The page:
Canadian Summer School on Quantum Information (CSSQI) (10th : 2010)

Simulating quantum computers with probabilistic methods Van den Nest, Maarten 2010-07-24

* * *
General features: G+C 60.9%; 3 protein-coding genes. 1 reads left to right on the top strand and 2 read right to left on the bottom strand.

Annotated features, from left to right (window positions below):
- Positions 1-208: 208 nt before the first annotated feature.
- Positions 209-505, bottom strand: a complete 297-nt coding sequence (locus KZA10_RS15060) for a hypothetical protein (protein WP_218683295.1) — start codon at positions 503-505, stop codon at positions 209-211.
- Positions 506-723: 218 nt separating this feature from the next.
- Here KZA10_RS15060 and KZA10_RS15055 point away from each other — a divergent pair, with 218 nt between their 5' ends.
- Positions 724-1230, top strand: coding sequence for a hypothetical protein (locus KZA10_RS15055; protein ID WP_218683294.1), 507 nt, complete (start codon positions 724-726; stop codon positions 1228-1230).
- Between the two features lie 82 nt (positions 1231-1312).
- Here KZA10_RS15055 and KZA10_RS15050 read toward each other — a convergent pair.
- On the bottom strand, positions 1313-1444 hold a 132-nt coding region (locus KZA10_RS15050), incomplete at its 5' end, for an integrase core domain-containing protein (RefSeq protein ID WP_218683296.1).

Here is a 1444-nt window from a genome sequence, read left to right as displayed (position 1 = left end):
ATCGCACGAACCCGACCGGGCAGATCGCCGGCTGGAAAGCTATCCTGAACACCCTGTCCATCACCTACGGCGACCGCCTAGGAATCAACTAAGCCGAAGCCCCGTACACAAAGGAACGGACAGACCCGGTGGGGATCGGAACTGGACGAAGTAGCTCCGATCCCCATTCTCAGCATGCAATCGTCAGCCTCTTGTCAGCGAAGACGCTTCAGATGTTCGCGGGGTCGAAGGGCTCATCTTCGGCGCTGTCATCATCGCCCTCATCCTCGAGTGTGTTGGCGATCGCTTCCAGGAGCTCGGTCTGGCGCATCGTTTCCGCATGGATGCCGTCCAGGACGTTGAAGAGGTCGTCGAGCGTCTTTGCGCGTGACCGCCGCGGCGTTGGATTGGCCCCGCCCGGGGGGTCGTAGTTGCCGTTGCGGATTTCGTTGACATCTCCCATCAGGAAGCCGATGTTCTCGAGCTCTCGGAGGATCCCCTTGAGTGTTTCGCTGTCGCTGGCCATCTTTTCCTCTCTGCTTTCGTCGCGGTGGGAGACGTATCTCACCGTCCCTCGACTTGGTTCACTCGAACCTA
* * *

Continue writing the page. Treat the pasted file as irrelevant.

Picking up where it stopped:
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Maarten Van den Nest Max Planck institute for quantum optics Garching, Germany Vancouver, July 2010 Simulating quantum computers with probabilistic methods Motivation Why study classical simulations?  There is a lot we don’t know about the following problems: What are the essential ingredients responsible for quantum computational power? Are quantum computers truly exponentially more powerful than classical ones? Except quantum simulation, what would we actually do with a quantum computer if it were built?  Two complementary routes towards understanding such questions: Quantum algorithms Classical simulations Why study classical simulations?  There is a lot we don’t know about the following problems: What are the essential ingredients responsible for quantum computational power? Are quantum computers truly exponentially more powerful than classical ones? Except quantum simulation, what would we actually do with a quantum computer if it were built?  Two complementary routes towards understanding such questions: Quantum algorithms Classical simulations Why probabilistic simulations?  Quantum mechanics is probabilistic Outline I. Fundamental concepts: what is classical simulation of QC? II. Main result: class of simulatable quantum computations III. Applications & examples IV. Quantum algorithms I. Fundamental concepts  Example: consider the following class of elementary quantum circuits:  Let’s try to simulate this quantum circuit classically  -- but what do we really mean by ‘simulation’? Classical simulation of QC 0 Uf H 0 ⋮ H H H H , ( ) out x x f xψ =∑ Strong simulation  Classical-simulation-definition-Nr. 1: STRONG SIMULATION A quantum computation can be simulated classically if there exists a poly-time classical algorithm that computes with high accuracy [say, up to m bits in poly(n, m) time] out outZψ ψ ( )2 ( 1)n f xout out x Zψ ψ −= −∑ 0 Uf H 0 ⋮ H H H H , ( ) out x x f xψ =∑ Strong simulation  Classical-simulation-definition-Nr. 1: STRONG SIMULATION A quantum computation can be simulated classically if there exists a poly-time classical algorithm that computes with high accuracy [say, up to m bits in poly(n, m) time]  Need to compute                       i.e. #P-complete  -- so this is an un- simulatable circuit? out outZψ ψ ( )2 ( 1)n f xout out x Zψ ψ −= −∑ 0 Uf H 0 ⋮ H H H H { }| : ( ) 0 |x f x = What’s the problem?  Consider again                               followed by Z measurement. Q: How does this quantum computation allow to compute              ? • Outcome in each run: • Repeat circuit + measurement N = poly(n) times, record outcome in each run and output • Then c approximates                        with some accuracy • Best achievable accuracy  = 1/poly(n) due to Chernoff-Hoeffding bound [with exponentially small probability of failure] A: approximate                   with at most polynomial accuracy    = 1/poly(n), i.e. up to O(log n) bits 0 0n n outU ψ→ ≡ iz 1: i i c N z−= ∑ out outZψ ψ ε out outZψ ψ { }1, 1iz ∈ − out outZψ ψ Weak simulation  Classical-simulation-definition-Nr. 2: WEAK SIMULATION The computation                              can be simulated classically if there exists a classical algorithm that approximates with 1/poly(n) accuracy in poly-time [with exponentially small failure probability]  Just generate N = poly(n) random bit strings xk and output 0 0n n outU ψ→ ≡ out outZψ ψ ( )2 ( 1)n f xout out x Zψ ψ −= −∑ 0 Uf H 0 ⋮ H H H H ( )1: ( 1) kf x k c N = −∑ Strong versus weak simulation The strong approach    =   overdoing it a bit… The strong approach    =   overdoing it a bit… Strong versus weak simulation Our work  Develop new weak classical simulation algorithms  Results: • One main theorem • Several applications • Simulating quantum algorithms II. Main Theorem CT states  DEFINITION An n-qubit state       is computationally tractable (CT) if (a) Given x, the coefficient          can be computed in poly-time (b) It is possible to sample in poly-time from ψ x ψ 2 Prob( )x x ψ= CT states  DEFINITION An n-qubit state       is computationally tractable (CT) if (a) Given x, the coefficient          can be computed in poly-time (b) It is possible to sample in poly-time from  Examples: most of existing  simulation results • Product states, MPS, TTN, stabilizer states, Weighted graph states • Standard basis inputs followed by matchgate circuits • Product inputs followed by Toffoli’s, QFT, log-depth  n.n. circuits, . . . ψ x ψ 2 Prob( )x x ψ= Overlaps of CT states  PROPERTY:  If       and       are two CT states, then there exist an efficient classical algorithm to approximate          with 1/poly(n) accuracy ψ ϕ ϕ ψ Overlaps of CT states  PROPERTY:  If       and       are two CT states, then there exist an efficient classical algorithm to approximate          with 1/poly(n) accuracy  Hint of proof: ψ ϕ ϕ ψ   x xϕ ψ ϕ ψ= ∑ ( ) (  )x x x xx xϕ ψ ϕδ εψ= +∑ ∑ ( )xδ = 1     If 0     otherwise x xϕ ψ≥ 1 ( )( )x xε δ= − 2 ( ) x xx x ψ δ ϕ ϕ    =      ∑ +    [similar for         ]( )xε sample Eff. Computable + bounded CT States  Other properties:  PROPERTY: If       is a CT state and O is a d-local operator with d = O(log n), then  the expectation value              can be estimated efficiently with 1/poly accuracy.  PROPERTY: If       is a CT state and U is a poly-size circuit of Toffoli and/or diagonal gates, then          is also CT. ψ Oψ ψ ψ U ψ Sparse operations  An n-qubit operation is efficiently computable sparse (ECS) if • Only poly(n) nonzero entries per row/column • Given n-bit string x, it is possible to list all nonzero entries in row x in poly-time; similar for columns  Examples: • Pauli products • The standard Uf operator (where f is in P) • A single d-qubit gate U⊗I with d = O(log n) • Circuits of Toffoli + diagonal (+ adding a few non-toffoli’s) • d-local Hamiltonians Main Theorem  CT-THEOREM:  Let         be an n-qubit state, let U denote a poly-size circuit and let O denote an observable. If (a)          is CT, and (b)             is efficiently computable sparse (ECS), then the circuit can be simulated efficiently [in the weak sense!] ψ ψ †U OU III. Applications App. 1: Sparse circuits  THEOREM:  Consider an n-qubit circuit U of m gates, each of which is ECS with sparseness s, acting on a product state and followed by Z measurement.  If sm = poly(n) then this circuit can be simulated classically. [Proof:   product state is CT  +              is ECS, then use CT theorem]  Highlights distinction between entanglement and interference in quantum computation † 1U Z U App. 2: “Unification”  Consider a product input followed by poly-size circuit U that is one of the following, followed by Z measurement. • Clifford circuit, possibly interspersed with few non-Cliffords • Toffoli circuit -- i.e. “classical” computation • Matchgate circuit • Bounded-depth circuit  All of the above cases can be simulated classically -- with very different methods!  Product state is trivially CT  +  in all above cases,             is ECS  CT-Theorem identifies common element in these classes †U ZU App. 3: Composability  Given two circuits U1 and U2 that can be simulated efficiently classically, when is the concatenated circuit U2U1 classically simulatable?  Nontrivial question – cf. e.g Shor algorithm! App. 3: Composability  Given two circuits U1 and U2 that can be simulated efficiently classically, when is the concatenated circuit U2U1 classically simulatable?  Nontrivial question – cf. e.g Shor algorithm!  CT-Theorem leads to classical simulation of concatenated circuits of different types: 0 FOURIER 0 ⋮ CLIFFORDLU SPARSE MATCHGATE App. 3: Composability  Given two circuits U1 and U2 that can be simulated efficiently classically, when is the concatenated circuit U2U1 classically simulatable?  Nontrivial question – cf. e.g Shor algorithm!  CT-Theorem leads to classical simulation of concatenated circuits of different types: 0 FOURIER 0 ⋮ CLIFFORDLU SPARSE MATCHGATE IV. Quantum algorithms Example #1: Potts model q. algorithm Potts model algorithm  Z = partition function of classical spin system e.g. Ising, Potts, …  I. Arad & Z. Landau ‘08: quantum algorithm to  approximate Z/∆ with 1/poly accuracy, where ∆ is easy-to-compute normalization  VDN, Dür, Briegel ’07:                                                     = product state Z/∆ = =  stabilizer state  Both states are CT states And overlaps between CT states can be estimated with 1/poly accuracy classically in poly-time  Hence, Potts model quantum algo can be simulated classically α ψ α ψ Example #2: Simon’s algorithm Simon’s algorithm  SIMON’S PROBLEM: Consider oracle access to n-bit function f. It is promised that there exists a bit string a such that f(x) = f(y) if and only if x+y = a. Objective: find the string a.  Classically O(2n/2) queries are required, quantum only O(n). The quantum circuit has very simple structure: 0 UfH 0 H⋮ Simon’s algorithm 0 UfH 0 H⋮ 0 out u u a uψ ψ = ∑ i ∼ Simon’s algorithm 0 UfH 0 H⋮ 0 out u u a uψ ψ = ∑ i ∼ Final step: classical postprocessing Measure 1st register N=O(n) times, yielding N bit strings uk that are orthogonal to a. Then solving a simple system of linear equations yields a. Simon’s algorithm  Where does the power of Simon’s algorithm originate?  Let’s try to simulate such Simon-type circuits and see how far we get  Here we focus on the -- somewhat surprising! – role of the last round i.e. classical post-processing Simon’s algorithm  THEOREM: If the function computed in the classical post-processing has a sufficiently peaked Fourier spectrum, then the entire quantum computation is classically simulatable! i.e. nontrivial interplay between FT and classical round is required to obtain exponential speed-up! Conclusion  Weak simulation yields new insights in simulation of QC  We’ve only scratched the surface…  See MVDN, arXiv:0911.1624  Some advertising of new work: Matchgate computations and linear threshold gates (MVDN, arXiv:1005.1143) Thank you very much!  0PERMUTATION U1 H 0 H PERMUTATION U2  Doing the last round of classical computation coherently, Simon’s circuit can be  cast in the following form, followed by a single Z measurement Simon’s algorithm N oracle(s) Classical postprocessing  Doing the last round of classical computation coherently, Simon’s circuit can be  cast in the following form, followed by a single Z measurement  After U1, the system is in a CT state  Thus, if                   is ECS then entire computation is simulatable – but when does this happen? Simon’s algorithm 0 PERMUTATION U1 H 0 H PERMUTATION U2 † 2 2HU ZU H Simon’s algorithm  PROPERTY: Let g denote the function computed by U2.  Then the (x, y) element of equals  the x+y Fourier coefficient of g, i.e.  If g has poly(n) non-zero Fourier coefficients then                    is sparse  Nontrivial: If g has poly(n) nonzero Fourier coefficients then is  well-approximated by an operator that is efficiently computable sparse [proof uses Kushilevitz-Mansour ’93 result on learning sparse Boolean functions] † 2 2HU ZU H ( ) ( )1 ˆ( 1) ( ) 2 Tg u u x y m u g x y+ +− = +∑ † 2 2HU ZU H † 2 2HU ZU H Strong versus weak simulation  This gives an example of a class of quantum computations where • From the point of view of strong simulation, these quantum circuits are impossible to simulate classically (unless P = #P) • From the point of view of weak simulation, they are trivial to simulate classically  Note how elementary this class of quantum circuits is (coherent version of probabilistic classical computation)